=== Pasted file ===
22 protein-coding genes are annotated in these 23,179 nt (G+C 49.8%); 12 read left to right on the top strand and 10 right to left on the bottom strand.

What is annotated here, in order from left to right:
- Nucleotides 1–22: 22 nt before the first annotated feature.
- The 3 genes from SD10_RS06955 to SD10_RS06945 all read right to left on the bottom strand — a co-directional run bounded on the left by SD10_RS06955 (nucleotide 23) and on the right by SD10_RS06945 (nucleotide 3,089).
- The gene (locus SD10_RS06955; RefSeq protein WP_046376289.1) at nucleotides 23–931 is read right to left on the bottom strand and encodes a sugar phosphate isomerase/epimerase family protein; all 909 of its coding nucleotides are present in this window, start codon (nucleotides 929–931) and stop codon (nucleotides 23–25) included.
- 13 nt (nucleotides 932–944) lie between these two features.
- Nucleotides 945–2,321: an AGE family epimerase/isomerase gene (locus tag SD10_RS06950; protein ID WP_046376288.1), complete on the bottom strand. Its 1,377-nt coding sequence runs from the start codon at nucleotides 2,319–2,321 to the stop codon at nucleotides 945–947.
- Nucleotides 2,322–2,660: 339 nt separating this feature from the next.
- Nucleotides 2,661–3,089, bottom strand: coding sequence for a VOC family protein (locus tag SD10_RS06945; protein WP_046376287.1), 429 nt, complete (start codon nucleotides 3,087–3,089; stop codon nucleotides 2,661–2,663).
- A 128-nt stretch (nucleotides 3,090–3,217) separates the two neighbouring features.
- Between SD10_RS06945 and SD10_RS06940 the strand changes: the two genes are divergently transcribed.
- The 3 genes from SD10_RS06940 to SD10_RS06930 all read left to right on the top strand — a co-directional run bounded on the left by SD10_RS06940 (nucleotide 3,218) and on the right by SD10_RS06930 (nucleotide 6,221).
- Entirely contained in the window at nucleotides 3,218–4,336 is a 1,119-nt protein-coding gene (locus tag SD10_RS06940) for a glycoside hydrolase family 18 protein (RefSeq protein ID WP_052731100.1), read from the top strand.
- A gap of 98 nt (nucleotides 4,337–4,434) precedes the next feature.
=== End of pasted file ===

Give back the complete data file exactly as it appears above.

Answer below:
22 protein-coding genes are annotated in these 23,179 nt (G+C 49.8%); 12 read left to right on the top strand and 10 right to left on the bottom strand.

What is annotated here, in order from left to right:
- Nucleotides 1–22: 22 nt before the first annotated feature.
- The 3 genes from SD10_RS06955 to SD10_RS06945 all read right to left on the bottom strand — a co-directional run bounded on the left by SD10_RS06955 (nucleotide 23) and on the right by SD10_RS06945 (nucleotide 3,089).
- The gene (locus SD10_RS06955; RefSeq protein WP_046376289.1) at nucleotides 23–931 is read right to left on the bottom strand and encodes a sugar phosphate isomerase/epimerase family protein; all 909 of its coding nucleotides are present in this window, start codon (nucleotides 929–931) and stop codon (nucleotides 23–25) included.
- 13 nt (nucleotides 932–944) lie between these two features.
- Nucleotides 945–2,321: an AGE family epimerase/isomerase gene (locus tag SD10_RS06950; protein ID WP_046376288.1), complete on the bottom strand. Its 1,377-nt coding sequence runs from the start codon at nucleotides 2,319–2,321 to the stop codon at nucleotides 945–947.
- Nucleotides 2,322–2,660: 339 nt separating this feature from the next.
- Nucleotides 2,661–3,089, bottom strand: coding sequence for a VOC family protein (locus tag SD10_RS06945; protein WP_046376287.1), 429 nt, complete (start codon nucleotides 3,087–3,089; stop codon nucleotides 2,661–2,663).
- A 128-nt stretch (nucleotides 3,090–3,217) separates the two neighbouring features.
- Between SD10_RS06945 and SD10_RS06940 the strand changes: the two genes are divergently transcribed.
- The 3 genes from SD10_RS06940 to SD10_RS06930 all read left to right on the top strand — a co-directional run bounded on the left by SD10_RS06940 (nucleotide 3,218) and on the right by SD10_RS06930 (nucleotide 6,221).
- Entirely contained in the window at nucleotides 3,218–4,336 is a 1,119-nt protein-coding gene (locus tag SD10_RS06940) for a glycoside hydrolase family 18 protein (RefSeq protein ID WP_052731100.1), read from the top strand.
- A gap of 98 nt (nucleotides 4,337–4,434) precedes the next feature.